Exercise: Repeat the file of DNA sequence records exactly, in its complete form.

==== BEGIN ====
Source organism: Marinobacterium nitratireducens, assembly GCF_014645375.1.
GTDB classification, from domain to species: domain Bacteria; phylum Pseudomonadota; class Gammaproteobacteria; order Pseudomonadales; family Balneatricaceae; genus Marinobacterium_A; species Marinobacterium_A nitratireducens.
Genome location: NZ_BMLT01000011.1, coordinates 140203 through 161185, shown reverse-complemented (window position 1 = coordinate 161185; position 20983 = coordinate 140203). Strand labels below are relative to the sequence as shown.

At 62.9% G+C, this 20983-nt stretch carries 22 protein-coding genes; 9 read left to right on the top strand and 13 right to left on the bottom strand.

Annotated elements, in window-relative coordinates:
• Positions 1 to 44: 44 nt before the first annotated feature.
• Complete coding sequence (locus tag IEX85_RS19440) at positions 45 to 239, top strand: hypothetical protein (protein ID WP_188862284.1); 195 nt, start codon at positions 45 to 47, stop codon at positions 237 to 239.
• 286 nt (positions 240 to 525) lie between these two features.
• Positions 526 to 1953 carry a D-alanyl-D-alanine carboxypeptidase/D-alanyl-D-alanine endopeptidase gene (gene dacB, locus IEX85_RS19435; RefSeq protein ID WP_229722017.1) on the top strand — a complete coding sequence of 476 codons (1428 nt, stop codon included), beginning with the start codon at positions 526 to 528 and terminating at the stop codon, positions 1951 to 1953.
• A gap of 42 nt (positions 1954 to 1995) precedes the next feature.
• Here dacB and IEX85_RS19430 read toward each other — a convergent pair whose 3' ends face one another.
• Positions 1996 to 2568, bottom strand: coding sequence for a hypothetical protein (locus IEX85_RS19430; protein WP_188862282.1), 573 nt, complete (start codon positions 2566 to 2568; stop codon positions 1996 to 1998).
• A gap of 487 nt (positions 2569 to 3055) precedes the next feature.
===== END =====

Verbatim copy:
Source organism: Marinobacterium nitratireducens, assembly GCF_014645375.1.
GTDB classification, from domain to species: domain Bacteria; phylum Pseudomonadota; class Gammaproteobacteria; order Pseudomonadales; family Balneatricaceae; genus Marinobacterium_A; species Marinobacterium_A nitratireducens.
Genome location: NZ_BMLT01000011.1, coordinates 140203 through 161185, shown reverse-complemented (window position 1 = coordinate 161185; position 20983 = coordinate 140203). Strand labels below are relative to the sequence as shown.

At 62.9% G+C, this 20983-nt stretch carries 22 protein-coding genes; 9 read left to right on the top strand and 13 right to left on the bottom strand.

Annotated elements, in window-relative coordinates:
• Positions 1 to 44: 44 nt before the first annotated feature.
• Complete coding sequence (locus tag IEX85_RS19440) at positions 45 to 239, top strand: hypothetical protein (protein ID WP_188862284.1); 195 nt, start codon at positions 45 to 47, stop codon at positions 237 to 239.
• 286 nt (positions 240 to 525) lie between these two features.
• Positions 526 to 1953 carry a D-alanyl-D-alanine carboxypeptidase/D-alanyl-D-alanine endopeptidase gene (gene dacB, locus IEX85_RS19435; RefSeq protein ID WP_229722017.1) on the top strand — a complete coding sequence of 476 codons (1428 nt, stop codon included), beginning with the start codon at positions 526 to 528 and terminating at the stop codon, positions 1951 to 1953.
• A gap of 42 nt (positions 1954 to 1995) precedes the next feature.
• Here dacB and IEX85_RS19430 read toward each other — a convergent pair whose 3' ends face one another.
• Positions 1996 to 2568, bottom strand: coding sequence for a hypothetical protein (locus IEX85_RS19430; protein WP_188862282.1), 573 nt, complete (start codon positions 2566 to 2568; stop codon positions 1996 to 1998).
• A gap of 487 nt (positions 2569 to 3055) precedes the next feature.